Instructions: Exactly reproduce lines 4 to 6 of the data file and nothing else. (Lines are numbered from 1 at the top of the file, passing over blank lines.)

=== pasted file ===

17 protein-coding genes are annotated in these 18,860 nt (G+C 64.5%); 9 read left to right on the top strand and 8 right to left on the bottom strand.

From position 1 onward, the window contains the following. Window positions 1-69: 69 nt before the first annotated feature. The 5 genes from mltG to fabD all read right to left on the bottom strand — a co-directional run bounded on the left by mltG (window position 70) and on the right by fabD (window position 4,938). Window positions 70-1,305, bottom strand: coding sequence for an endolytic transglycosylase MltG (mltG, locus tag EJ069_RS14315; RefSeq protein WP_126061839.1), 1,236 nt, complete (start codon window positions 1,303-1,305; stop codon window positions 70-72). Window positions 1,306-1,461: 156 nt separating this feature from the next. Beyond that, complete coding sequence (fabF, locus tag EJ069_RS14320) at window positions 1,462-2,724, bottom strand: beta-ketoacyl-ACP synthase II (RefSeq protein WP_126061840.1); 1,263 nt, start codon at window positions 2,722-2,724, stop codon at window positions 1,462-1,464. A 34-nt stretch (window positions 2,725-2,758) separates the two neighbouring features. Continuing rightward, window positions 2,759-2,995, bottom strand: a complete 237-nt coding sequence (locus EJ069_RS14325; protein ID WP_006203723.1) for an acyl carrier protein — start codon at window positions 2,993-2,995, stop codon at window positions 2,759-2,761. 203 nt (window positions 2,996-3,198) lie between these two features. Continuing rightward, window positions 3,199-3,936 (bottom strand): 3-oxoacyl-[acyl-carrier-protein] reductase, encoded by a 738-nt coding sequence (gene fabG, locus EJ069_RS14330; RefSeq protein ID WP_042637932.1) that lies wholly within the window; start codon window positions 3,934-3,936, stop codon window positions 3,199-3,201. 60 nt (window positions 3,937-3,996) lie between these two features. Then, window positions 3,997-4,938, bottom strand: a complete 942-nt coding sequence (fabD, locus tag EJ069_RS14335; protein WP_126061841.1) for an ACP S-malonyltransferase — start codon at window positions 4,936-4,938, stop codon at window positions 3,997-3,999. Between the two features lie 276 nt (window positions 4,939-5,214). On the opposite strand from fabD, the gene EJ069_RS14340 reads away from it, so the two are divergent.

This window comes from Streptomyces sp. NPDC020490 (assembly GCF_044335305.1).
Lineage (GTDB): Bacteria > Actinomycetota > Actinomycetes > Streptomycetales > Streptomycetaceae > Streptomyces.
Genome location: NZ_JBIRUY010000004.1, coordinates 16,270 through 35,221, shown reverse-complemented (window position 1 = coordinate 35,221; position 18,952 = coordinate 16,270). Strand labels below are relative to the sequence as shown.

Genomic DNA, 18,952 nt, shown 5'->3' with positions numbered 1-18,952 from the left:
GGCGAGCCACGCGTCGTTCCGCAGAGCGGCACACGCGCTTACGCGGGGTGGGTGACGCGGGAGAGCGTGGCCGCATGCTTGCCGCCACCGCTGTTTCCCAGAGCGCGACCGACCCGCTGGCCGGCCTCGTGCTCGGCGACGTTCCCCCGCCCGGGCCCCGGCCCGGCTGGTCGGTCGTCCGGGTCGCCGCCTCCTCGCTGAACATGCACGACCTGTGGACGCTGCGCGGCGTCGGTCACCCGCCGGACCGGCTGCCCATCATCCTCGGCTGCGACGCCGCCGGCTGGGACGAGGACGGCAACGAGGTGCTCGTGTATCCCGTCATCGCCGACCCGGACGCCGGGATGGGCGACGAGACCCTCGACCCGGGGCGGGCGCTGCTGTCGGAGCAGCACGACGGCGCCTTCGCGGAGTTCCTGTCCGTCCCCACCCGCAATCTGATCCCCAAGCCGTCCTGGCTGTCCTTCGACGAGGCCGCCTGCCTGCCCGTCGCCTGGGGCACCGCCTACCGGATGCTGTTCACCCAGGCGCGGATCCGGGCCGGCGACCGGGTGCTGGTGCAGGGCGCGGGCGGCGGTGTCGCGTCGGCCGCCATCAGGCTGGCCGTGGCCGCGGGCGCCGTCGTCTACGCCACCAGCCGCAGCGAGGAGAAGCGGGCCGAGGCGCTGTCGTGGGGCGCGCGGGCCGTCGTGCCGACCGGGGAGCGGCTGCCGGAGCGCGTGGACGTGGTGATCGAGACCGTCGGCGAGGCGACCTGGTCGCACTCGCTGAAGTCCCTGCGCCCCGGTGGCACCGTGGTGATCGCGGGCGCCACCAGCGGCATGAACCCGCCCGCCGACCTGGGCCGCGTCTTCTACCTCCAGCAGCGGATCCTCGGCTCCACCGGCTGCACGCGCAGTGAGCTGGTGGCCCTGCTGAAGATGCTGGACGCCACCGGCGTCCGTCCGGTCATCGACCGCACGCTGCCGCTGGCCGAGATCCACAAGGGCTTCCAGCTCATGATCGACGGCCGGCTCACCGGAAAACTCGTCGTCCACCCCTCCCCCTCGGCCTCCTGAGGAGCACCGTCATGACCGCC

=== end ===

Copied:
Lineage (GTDB): Bacteria > Actinomycetota > Actinomycetes > Streptomycetales > Streptomycetaceae > Streptomyces.
Genome location: NZ_JBIRUY010000004.1, coordinates 16,270 through 35,221, shown reverse-complemented (window position 1 = coordinate 35,221; position 18,952 = coordinate 16,270). Strand labels below are relative to the sequence as shown.

Genomic DNA, 18,952 nt, shown 5'->3' with positions numbered 1-18,952 from the left: